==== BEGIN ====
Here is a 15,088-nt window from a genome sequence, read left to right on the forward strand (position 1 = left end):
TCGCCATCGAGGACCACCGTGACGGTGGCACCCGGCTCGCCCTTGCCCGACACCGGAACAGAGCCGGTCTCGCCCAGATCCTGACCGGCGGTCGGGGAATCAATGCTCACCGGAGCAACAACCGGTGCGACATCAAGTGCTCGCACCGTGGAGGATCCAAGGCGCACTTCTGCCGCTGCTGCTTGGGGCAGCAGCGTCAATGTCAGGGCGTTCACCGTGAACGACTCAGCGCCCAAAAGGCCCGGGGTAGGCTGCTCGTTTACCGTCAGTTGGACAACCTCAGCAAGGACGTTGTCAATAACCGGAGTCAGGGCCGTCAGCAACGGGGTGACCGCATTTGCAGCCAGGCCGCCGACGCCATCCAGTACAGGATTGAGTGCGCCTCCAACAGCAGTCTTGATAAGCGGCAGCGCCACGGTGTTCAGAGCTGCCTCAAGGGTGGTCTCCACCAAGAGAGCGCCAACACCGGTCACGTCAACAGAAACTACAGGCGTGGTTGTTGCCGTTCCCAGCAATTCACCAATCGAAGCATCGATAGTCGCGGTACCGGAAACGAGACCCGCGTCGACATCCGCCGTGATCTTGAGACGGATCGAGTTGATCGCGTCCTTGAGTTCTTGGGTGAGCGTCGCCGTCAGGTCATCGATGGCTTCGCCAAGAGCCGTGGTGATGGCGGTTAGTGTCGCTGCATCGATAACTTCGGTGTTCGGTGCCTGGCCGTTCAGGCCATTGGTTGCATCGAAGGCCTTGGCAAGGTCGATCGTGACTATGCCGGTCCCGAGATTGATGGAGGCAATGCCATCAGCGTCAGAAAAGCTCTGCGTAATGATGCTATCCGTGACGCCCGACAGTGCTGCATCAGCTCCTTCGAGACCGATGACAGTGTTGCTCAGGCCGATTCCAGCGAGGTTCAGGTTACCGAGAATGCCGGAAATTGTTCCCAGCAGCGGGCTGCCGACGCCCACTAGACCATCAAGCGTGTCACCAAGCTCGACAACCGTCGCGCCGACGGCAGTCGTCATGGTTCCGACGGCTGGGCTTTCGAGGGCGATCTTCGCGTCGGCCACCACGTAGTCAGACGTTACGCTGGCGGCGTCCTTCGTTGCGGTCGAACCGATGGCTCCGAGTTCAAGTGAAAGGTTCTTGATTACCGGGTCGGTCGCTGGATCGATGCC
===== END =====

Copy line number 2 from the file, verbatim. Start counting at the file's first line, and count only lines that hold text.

TCGCCATCGAGGACCACCGTGACGGTGGCACCCGGCTCGCCCTTGCCCGACACCGGAACAGAGCCGGTCTCGCCCAGATCCTGACCGGCGGTCGGGGAATCAATGCTCACCGGAGCAACAACCGGTGCGACATCAAGTGCTCGCACCGTGGAGGATCCAAGGCGCACTTCTGCCGCTGCTGCTTGGGGCAGCAGCGTCAATGTCAGGGCGTTCACCGTGAACGACTCAGCGCCCAAAAGGCCCGGGGTAGGCTGCTCGTTTACCGTCAGTTGGACAACCTCAGCAAGGACGTTGTCAATAACCGGAGTCAGGGCCGTCAGCAACGGGGTGACCGCATTTGCAGCCAGGCCGCCGACGCCATCCAGTACAGGATTGAGTGCGCCTCCAACAGCAGTCTTGATAAGCGGCAGCGCCACGGTGTTCAGAGCTGCCTCAAGGGTGGTCTCCACCAAGAGAGCGCCAACACCGGTCACGTCAACAGAAACTACAGGCGTGGTTGTTGCCGTTCCCAGCAATTCACCAATCGAAGCATCGATAGTCGCGGTACCGGAAACGAGACCCGCGTCGACATCCGCCGTGATCTTGAGACGGATCGAGTTGATCGCGTCCTTGAGTTCTTGGGTGAGCGTCGCCGTCAGGTCATCGATGGCTTCGCCAAGAGCCGTGGTGATGGCGGTTAGTGTCGCTGCATCGATAACTTCGGTGTTCGGTGCCTGGCCGTTCAGGCCATTGGTTGCATCGAAGGCCTTGGCAAGGTCGATCGTGACTATGCCGGTCCCGAGATTGATGGAGGCAATGCCATCAGCGTCAGAAAAGCTCTGCGTAATGATGCTATCCGTGACGCCCGACAGTGCTGCATCAGCTCCTTCGAGACCGATGACAGTGTTGCTCAGGCCGATTCCAGCGAGGTTCAGGTTACCGAGAATGCCGGAAATTGTTCCCAGCAGCGGGCTGCCGACGCCCACTAGACCATCAAGCGTGTCACCAAGCTCGACAACCGTCGCGCCGACGGCAGTCGTCATGGTTCCGACGGCTGGGCTTTCGAGGGCGATCTTCGCGTCGGCCACCACGTAGTCAGACGTTACGCTGGCGGCGTCCTTCGTTGCGGTCGAACCGATGGCTCCGAGTTCAAGTGAAAGGTTCTTGATTACCGGGTCGGTCGCTGGATCGATGCC